Some of the orders that make it through the first gauntlet are subject to lengthy manual fraud reviews. They end up never shipping because, by the time the orders are approved, the items are out of stock. That costs roughly another 1% of orders. Then, of course, there are returned items—which can easily reach 20% of orders or higher, depending on the vertical. On top of that are chargebacks related to customer disputes. Before you know it, the initial set of customers that marketing acquired has shrunk by more than 30% in some of the hardest-hit verticals—and revenue has leaked.

Steps to staunch revenue leaks

So what should retailers do? Start by breaking down the internal silos that obstruct a clear view of the buying funnel. Make sure different teams are talking and collaborating. Once they destroy silos, retailers need to build a dashboard that gives a clear view of the buyer’s journey and the trouble spots along the way. 

That allows retailers to see where they stand in comparison to others in the same space, taking factors like their vertical, basket size and brand maturity into consideration. The question then becomes: Is the retailer suffering from an unreasonably high percentage of declines from payment partners. Accessing benchmark data from the likes of Visa can help here.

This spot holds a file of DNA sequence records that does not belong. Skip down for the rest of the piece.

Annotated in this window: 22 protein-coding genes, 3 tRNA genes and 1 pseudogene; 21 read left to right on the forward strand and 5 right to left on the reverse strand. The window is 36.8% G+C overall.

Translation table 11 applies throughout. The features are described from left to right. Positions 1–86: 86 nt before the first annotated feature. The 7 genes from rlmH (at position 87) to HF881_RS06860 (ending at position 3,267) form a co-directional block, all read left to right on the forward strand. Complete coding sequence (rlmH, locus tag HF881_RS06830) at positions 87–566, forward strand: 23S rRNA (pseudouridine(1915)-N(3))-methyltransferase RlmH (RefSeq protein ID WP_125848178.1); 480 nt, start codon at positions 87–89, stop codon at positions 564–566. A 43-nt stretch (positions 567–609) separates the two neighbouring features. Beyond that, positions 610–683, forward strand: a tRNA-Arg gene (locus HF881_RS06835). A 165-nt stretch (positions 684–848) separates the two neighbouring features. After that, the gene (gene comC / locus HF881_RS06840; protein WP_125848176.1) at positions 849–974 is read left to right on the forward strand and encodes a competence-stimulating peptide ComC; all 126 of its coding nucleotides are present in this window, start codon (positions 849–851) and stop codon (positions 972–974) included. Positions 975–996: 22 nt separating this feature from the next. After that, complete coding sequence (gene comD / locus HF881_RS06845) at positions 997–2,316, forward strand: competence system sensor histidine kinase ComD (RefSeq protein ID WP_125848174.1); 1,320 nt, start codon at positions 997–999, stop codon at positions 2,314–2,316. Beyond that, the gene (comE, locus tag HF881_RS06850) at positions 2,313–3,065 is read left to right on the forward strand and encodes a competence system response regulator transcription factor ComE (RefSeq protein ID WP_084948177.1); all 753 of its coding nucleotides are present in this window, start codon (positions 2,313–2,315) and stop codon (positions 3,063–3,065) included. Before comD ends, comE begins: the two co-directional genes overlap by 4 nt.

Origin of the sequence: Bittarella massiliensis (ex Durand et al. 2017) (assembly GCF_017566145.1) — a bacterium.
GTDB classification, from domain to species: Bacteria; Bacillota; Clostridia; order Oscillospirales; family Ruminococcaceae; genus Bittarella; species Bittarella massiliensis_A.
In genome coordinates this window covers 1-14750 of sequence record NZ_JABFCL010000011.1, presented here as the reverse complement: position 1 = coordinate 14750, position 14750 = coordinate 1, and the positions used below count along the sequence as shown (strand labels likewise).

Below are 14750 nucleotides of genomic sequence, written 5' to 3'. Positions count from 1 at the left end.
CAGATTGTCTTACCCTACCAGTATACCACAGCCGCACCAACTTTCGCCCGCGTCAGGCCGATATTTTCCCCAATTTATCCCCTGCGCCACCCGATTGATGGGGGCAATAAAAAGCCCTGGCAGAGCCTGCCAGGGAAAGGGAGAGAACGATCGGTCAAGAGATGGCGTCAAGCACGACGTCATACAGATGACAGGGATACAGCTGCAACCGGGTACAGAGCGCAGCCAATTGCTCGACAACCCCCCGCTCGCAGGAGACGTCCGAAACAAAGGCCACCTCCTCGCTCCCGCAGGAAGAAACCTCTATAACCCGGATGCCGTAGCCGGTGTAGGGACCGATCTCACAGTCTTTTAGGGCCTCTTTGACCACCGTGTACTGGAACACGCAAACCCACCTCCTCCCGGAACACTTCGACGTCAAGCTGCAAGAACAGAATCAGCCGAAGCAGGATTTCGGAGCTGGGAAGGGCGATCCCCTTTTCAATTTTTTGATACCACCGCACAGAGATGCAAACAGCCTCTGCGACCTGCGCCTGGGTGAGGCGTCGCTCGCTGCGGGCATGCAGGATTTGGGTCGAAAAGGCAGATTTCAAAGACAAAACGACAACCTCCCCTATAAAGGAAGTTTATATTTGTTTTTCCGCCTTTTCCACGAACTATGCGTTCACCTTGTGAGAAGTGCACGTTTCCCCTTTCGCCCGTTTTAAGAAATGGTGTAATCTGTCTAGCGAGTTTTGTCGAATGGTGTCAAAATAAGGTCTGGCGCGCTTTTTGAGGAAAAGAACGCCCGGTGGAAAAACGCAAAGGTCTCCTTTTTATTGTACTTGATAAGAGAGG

From there, retailers can identify where the leakage is the most severe and take steps to strengthen that weakness. Next comes measuring the result of the repair and testing its effectiveness. Once a retailer has tackled the first problem area, it’s time to move on to the next one to repeat the process. 


As I said, one key area where revenue normally leaks is at the payment phase. This is a rich hunting ground for additional revenue. Retailers should trust their fraud professionals to drive the relationship with payment gateways in their favor. Typically payment gateways try to dictate how risk management operates. In-house fraud experts should make sure they’re steering the strategy. 

Retailers also need to make sure their own fraud processes are the best available. Internal fraud experts need the confidence to review and disable some rules and filters activated by payment gateways, e-commerce platforms and card processors to see what legitimate orders are not getting through. 


Eliminating overly cautious risk management allows e-commerce retailers to staunch revenue leakage. In an age when data breaches and cyber theft are prolific, the temptation for retailers to erect barriers between themselves and customers is understandable. But, treating customers like criminals when it comes to fraud management only leads to shoppers penalizing retailers in return. 

Instead, retailers can build a comprehensive view of the buying journey and identify the pressure points where revenue is leaking. That will improve profit margins and preserve customer lifetime value. 


And better than all that, it allows retailers to serve their legitimate customers in the way those customers want to be served. 

Signifyd provides ecommerce security and fraud prevention services.